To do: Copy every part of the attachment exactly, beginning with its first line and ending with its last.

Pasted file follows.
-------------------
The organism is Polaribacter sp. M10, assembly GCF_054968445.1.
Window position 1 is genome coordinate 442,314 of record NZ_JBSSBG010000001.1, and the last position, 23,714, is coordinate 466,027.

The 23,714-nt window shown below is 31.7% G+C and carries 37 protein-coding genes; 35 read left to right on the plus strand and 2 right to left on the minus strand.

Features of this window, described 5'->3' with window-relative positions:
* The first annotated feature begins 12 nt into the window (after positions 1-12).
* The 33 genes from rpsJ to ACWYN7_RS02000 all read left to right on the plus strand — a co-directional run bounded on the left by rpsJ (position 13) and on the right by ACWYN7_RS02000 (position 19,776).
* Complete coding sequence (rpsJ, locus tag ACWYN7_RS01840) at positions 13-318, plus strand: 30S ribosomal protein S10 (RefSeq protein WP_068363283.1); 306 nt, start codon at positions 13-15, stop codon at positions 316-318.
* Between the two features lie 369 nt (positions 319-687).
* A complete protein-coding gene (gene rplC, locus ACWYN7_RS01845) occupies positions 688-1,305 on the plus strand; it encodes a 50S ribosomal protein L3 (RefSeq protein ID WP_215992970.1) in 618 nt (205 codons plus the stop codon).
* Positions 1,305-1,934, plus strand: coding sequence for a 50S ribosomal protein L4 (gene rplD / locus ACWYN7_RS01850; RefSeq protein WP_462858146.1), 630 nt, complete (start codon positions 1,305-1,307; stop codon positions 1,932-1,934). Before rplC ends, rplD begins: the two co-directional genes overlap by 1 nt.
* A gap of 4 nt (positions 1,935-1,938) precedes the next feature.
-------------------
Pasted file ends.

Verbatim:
The organism is Polaribacter sp. M10, assembly GCF_054968445.1.
Window position 1 is genome coordinate 442,314 of record NZ_JBSSBG010000001.1, and the last position, 23,714, is coordinate 466,027.

The 23,714-nt window shown below is 31.7% G+C and carries 37 protein-coding genes; 35 read left to right on the plus strand and 2 right to left on the minus strand.

Features of this window, described 5'->3' with window-relative positions:
* The first annotated feature begins 12 nt into the window (after positions 1-12).
* The 33 genes from rpsJ to ACWYN7_RS02000 all read left to right on the plus strand — a co-directional run bounded on the left by rpsJ (position 13) and on the right by ACWYN7_RS02000 (position 19,776).
* Complete coding sequence (rpsJ, locus tag ACWYN7_RS01840) at positions 13-318, plus strand: 30S ribosomal protein S10 (RefSeq protein WP_068363283.1); 306 nt, start codon at positions 13-15, stop codon at positions 316-318.
* Between the two features lie 369 nt (positions 319-687).
* A complete protein-coding gene (gene rplC, locus ACWYN7_RS01845) occupies positions 688-1,305 on the plus strand; it encodes a 50S ribosomal protein L3 (RefSeq protein ID WP_215992970.1) in 618 nt (205 codons plus the stop codon).
* Positions 1,305-1,934, plus strand: coding sequence for a 50S ribosomal protein L4 (gene rplD / locus ACWYN7_RS01850; RefSeq protein WP_462858146.1), 630 nt, complete (start codon positions 1,305-1,307; stop codon positions 1,932-1,934). Before rplC ends, rplD begins: the two co-directional genes overlap by 1 nt.
* A gap of 4 nt (positions 1,935-1,938) precedes the next feature.